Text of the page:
Mark Boucher is a feisty competitor that didn’t mind getting stuck into his opponents, or his own teammates for that matter, and crucially shares an aberration for the English.
Johannesburg – In another world Mark Boucher may have been Australian.
A feisty competitor that didn’t mind getting stuck into his opponents, or his own teammates for that matter, and crucially shares an aberration for the English.
“I love beating the English,” Boucher once confirmed with zeal in an interview. “It’s a rivalry I’ve grown up with.”
On the basis of Boucher’s combative style one might think he viewed cricket matches against the ‘The Rooinekke’ (Red Necks) as still being in the trenches during the Anglo-Boer War such was his distaste of the English.
Boucher loved and hated touring England in equal measures though. He enjoyed the knowledgeable crowds and their appreciation for high-quality Test cricket.
However, he had precious little time for the media hounds of Fleet Street and the Sky cameras that had the capability to create a story out of virtually nothing. There are few countries in the world where a visiting player’s technique and temperament are scrutinised so intensely.
The Guardian’s weekly cricket newsletter, The Spin, used to refer to him as “an irritant, a provocateur, vociferous and uncharitable.”
It was, however, an attitude that earned the respect of England’s finest though, with former captain Nasser Hussain, who is cut from a similar cloth, wrote of Boucher saying “he is a tough competitor, the sort of bloke you want on your side.”
Overall he went into battle against “The Auld Enemy” in 25 Tests (14 in England and 11 in South Africa), 32 One-Day Internationals and four T20Is across the span of his 15-year international career.
During this period he tasted the bitterness of defeat in 1998, the sweetness of victory in 2008 and also the heartache of 2012.
Each time he was a central figure in the final outcome. Very much a rookie in his maiden season of international cricket, it was Boucher that dropped Hussain off Allan Donald on an epic Sunday at Trent Bridge.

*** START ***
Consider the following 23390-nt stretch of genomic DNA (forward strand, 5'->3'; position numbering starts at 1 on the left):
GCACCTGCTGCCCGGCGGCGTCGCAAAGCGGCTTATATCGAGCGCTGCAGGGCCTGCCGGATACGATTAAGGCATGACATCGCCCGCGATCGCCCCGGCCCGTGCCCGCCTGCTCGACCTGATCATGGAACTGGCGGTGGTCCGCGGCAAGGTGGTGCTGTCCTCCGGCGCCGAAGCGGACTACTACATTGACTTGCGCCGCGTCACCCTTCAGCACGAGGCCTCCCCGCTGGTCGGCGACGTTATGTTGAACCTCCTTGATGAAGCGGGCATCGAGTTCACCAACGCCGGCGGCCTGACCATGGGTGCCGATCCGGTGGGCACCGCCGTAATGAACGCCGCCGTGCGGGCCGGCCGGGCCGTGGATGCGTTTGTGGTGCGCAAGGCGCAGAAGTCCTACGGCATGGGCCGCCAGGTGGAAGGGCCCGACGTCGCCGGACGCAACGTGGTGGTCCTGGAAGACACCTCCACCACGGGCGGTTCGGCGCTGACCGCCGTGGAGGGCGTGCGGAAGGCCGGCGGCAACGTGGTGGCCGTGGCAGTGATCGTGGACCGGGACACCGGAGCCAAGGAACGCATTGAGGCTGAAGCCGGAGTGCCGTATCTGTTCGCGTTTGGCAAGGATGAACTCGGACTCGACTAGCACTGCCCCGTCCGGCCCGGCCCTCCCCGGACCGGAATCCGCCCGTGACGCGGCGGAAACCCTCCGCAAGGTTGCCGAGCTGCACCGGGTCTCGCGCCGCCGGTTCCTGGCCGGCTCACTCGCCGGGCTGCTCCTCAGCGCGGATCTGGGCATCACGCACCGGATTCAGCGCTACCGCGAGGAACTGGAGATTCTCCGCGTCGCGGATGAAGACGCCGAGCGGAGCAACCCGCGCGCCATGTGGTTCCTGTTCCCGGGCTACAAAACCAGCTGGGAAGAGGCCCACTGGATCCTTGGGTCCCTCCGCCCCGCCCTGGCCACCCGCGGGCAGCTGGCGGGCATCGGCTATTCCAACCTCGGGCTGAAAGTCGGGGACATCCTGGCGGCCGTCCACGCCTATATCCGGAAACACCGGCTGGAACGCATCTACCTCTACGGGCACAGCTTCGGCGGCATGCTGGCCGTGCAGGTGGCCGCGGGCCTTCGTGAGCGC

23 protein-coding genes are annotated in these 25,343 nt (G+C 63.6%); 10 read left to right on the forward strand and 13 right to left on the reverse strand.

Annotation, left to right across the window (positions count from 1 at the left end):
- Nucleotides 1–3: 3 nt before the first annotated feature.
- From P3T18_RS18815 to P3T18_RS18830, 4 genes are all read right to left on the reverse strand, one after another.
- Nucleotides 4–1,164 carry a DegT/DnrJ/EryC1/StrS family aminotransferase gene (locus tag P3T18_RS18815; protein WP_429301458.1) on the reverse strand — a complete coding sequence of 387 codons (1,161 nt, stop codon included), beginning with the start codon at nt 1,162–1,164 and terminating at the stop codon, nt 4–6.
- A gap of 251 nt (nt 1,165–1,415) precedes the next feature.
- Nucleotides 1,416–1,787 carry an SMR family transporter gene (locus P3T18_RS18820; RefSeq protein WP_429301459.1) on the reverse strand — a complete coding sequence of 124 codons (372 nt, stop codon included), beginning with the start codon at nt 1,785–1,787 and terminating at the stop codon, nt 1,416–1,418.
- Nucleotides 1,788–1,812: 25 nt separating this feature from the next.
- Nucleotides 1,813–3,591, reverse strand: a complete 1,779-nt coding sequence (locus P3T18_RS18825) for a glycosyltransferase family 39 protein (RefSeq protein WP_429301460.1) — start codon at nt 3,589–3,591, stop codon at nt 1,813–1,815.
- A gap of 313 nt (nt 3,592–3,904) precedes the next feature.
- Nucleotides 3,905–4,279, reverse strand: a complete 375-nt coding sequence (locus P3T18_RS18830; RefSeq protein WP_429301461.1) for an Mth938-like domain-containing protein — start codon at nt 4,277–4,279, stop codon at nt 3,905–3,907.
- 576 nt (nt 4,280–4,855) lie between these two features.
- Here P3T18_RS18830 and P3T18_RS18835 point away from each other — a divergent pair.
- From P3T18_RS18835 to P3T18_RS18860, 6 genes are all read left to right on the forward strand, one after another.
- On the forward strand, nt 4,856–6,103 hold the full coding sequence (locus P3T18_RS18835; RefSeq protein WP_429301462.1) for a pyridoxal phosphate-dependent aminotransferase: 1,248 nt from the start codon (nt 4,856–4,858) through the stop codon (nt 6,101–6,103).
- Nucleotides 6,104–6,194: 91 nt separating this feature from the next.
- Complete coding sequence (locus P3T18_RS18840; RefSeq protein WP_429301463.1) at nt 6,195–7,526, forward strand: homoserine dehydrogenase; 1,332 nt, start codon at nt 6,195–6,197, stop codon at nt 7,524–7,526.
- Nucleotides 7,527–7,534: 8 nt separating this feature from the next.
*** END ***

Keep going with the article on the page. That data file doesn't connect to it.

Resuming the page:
Only 22-years-old, Boucher was caught in the eye of one of the most gripping sessions in Test cricket’s history with Donald’s veins virtually popping out of his neck during his volcanic-like duel with Michael Atherton.
The #Proteas are in action against the England Lions in a 50-over warm-up match 🏏
— Cricket South Africa (@OfficialCSA) July 12, 2022
The Proteas ultimately lost the Nottingham Test – with Atherton guiding his team home – and the series.
Boucher had to wait 10 years for revenge when he joined his captain Graeme Smith at Headingley to guide the Proteas to their first-ever Test series win in England post-isolation.
And it was all set to end in a blaze of glory four years later with Boucher’s 150th and final Test pencilled in for Lord’s where the Proteas were looking to be crowned the No.1 Test side in the world.
Smith and his gallant men lifted the ICC’s golden mace at the home of cricket, but unfortunately sans Boucher whose career tragically came to an abrupt halt prior to the first Test at The Oval when a bail ricocheted into his eye during a tour game against Somerset.
Another decade on and Boucher is back in England with a Proteas team though. Only this time as the head coach.
And it’s only Mother Cricket that can formulate a script where Taunton is the first stop.
“I do have a lot of good memories from England. Obviously the last one wasn’t such a good memory. In fact it wasn’t a memory at all. I don’t remember much because I was in a bit of shock,” Boucher said.
“But these things happen in life. I am still very happy where I was in my career. I had a long career, but now coming back as a coach it is a completely different feeling.
“It’s now about guiding the guys and using my knowledge of all the tours I have been on and giving them the best opportunity to win a series.
“I know how special it is to win a series. I’ve been through a loss, I’ve been through a draw, and been through a win. It’s an incredible achievement to beat England in England. It’s a tough series. It’s a tough place to tour. It’s a nice place to tour.
“There have been a lot of good times, a few bad times but I look at it as a completely different package now as a coach. I come here quite excited to see how these guys can be tested in a very competitive cricket environment.”
The Proteas start their two-month long tour with a couple of warm-up games against the England Lions before the ODI series next week.